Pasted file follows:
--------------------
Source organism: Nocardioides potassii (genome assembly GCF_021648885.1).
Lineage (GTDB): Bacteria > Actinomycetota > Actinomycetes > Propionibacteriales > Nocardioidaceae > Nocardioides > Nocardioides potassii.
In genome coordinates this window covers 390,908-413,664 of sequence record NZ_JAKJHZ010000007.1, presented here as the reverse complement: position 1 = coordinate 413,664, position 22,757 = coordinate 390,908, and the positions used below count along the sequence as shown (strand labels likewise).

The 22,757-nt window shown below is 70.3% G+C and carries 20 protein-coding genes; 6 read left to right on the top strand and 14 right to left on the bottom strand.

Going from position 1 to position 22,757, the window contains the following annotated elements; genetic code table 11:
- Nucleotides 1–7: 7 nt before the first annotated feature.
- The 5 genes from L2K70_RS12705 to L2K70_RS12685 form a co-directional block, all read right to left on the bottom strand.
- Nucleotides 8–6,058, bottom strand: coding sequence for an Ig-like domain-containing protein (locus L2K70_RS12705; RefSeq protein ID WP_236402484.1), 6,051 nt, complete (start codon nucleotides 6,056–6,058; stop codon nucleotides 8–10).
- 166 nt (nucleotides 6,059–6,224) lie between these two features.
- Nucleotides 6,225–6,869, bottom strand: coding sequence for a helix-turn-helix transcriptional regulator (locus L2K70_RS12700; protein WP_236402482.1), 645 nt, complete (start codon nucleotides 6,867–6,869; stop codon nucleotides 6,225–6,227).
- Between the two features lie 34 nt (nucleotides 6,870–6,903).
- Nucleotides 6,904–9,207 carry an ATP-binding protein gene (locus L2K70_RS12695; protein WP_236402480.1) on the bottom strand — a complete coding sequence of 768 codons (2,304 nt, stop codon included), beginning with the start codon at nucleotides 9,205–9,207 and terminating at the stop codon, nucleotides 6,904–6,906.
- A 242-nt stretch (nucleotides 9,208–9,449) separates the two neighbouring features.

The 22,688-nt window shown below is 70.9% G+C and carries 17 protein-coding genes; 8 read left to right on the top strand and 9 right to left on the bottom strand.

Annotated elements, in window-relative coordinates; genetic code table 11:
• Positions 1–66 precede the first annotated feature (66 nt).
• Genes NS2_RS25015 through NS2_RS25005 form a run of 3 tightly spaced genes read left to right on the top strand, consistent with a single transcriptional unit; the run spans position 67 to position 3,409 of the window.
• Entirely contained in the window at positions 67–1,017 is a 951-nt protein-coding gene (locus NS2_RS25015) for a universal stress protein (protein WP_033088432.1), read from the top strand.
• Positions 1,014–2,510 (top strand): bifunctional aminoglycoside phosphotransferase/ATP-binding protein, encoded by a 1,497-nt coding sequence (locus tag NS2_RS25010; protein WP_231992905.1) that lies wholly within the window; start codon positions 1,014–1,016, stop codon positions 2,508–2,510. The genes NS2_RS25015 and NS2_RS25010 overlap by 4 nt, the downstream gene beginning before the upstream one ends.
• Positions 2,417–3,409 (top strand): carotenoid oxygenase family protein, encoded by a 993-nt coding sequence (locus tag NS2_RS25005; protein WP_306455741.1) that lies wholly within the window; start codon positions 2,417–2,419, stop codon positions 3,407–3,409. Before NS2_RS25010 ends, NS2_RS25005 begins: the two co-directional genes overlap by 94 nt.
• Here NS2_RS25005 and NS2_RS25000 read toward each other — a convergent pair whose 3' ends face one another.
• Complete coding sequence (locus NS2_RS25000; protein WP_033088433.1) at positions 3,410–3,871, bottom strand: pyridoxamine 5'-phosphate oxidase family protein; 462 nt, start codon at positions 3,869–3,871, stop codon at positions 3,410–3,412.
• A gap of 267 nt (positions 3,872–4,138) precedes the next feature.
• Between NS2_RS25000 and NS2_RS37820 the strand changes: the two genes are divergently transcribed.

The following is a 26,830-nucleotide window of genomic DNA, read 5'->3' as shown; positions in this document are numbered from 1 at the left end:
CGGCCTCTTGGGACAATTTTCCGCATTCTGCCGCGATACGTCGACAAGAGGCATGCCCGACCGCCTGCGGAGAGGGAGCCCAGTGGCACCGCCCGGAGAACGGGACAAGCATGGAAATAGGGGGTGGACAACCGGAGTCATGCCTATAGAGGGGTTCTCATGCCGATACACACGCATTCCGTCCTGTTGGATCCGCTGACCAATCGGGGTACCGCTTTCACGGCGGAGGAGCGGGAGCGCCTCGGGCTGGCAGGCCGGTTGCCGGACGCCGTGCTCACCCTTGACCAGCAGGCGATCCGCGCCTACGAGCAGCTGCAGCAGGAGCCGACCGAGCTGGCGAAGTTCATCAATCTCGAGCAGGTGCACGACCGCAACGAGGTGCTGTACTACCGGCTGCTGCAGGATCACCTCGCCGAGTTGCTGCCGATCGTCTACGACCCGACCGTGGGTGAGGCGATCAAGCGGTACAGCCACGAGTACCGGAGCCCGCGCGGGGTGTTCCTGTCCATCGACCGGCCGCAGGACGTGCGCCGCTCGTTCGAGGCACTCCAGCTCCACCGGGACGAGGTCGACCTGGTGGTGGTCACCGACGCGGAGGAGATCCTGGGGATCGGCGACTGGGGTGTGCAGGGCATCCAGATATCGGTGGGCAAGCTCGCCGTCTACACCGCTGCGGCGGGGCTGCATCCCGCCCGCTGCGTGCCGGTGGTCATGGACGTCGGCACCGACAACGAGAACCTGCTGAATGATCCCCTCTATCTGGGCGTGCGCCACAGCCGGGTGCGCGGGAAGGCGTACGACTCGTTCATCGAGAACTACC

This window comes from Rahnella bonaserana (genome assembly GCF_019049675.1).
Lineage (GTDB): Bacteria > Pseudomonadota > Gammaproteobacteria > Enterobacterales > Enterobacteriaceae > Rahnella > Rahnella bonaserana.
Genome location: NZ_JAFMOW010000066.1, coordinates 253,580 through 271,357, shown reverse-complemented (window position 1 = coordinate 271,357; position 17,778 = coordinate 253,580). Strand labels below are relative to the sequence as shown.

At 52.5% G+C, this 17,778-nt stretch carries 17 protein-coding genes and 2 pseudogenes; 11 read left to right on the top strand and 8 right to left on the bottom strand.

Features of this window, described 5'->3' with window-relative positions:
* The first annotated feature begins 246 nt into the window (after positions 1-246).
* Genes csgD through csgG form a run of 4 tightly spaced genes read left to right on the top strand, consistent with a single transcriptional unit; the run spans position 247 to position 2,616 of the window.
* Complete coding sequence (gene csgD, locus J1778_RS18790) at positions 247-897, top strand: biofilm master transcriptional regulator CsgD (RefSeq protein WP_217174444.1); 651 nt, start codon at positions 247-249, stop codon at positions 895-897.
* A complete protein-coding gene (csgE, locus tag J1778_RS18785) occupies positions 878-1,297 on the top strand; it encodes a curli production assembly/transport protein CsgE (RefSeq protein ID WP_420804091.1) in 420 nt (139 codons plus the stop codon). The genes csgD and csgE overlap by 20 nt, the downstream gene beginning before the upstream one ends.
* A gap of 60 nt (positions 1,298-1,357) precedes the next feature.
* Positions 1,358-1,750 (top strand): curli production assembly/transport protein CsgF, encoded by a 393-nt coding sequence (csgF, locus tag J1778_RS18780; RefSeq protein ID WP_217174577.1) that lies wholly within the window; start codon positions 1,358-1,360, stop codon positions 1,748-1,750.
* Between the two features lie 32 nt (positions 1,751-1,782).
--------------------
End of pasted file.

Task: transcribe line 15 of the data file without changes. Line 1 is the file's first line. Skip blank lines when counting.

Annotated elements, in window-relative coordinates; genetic code table 11: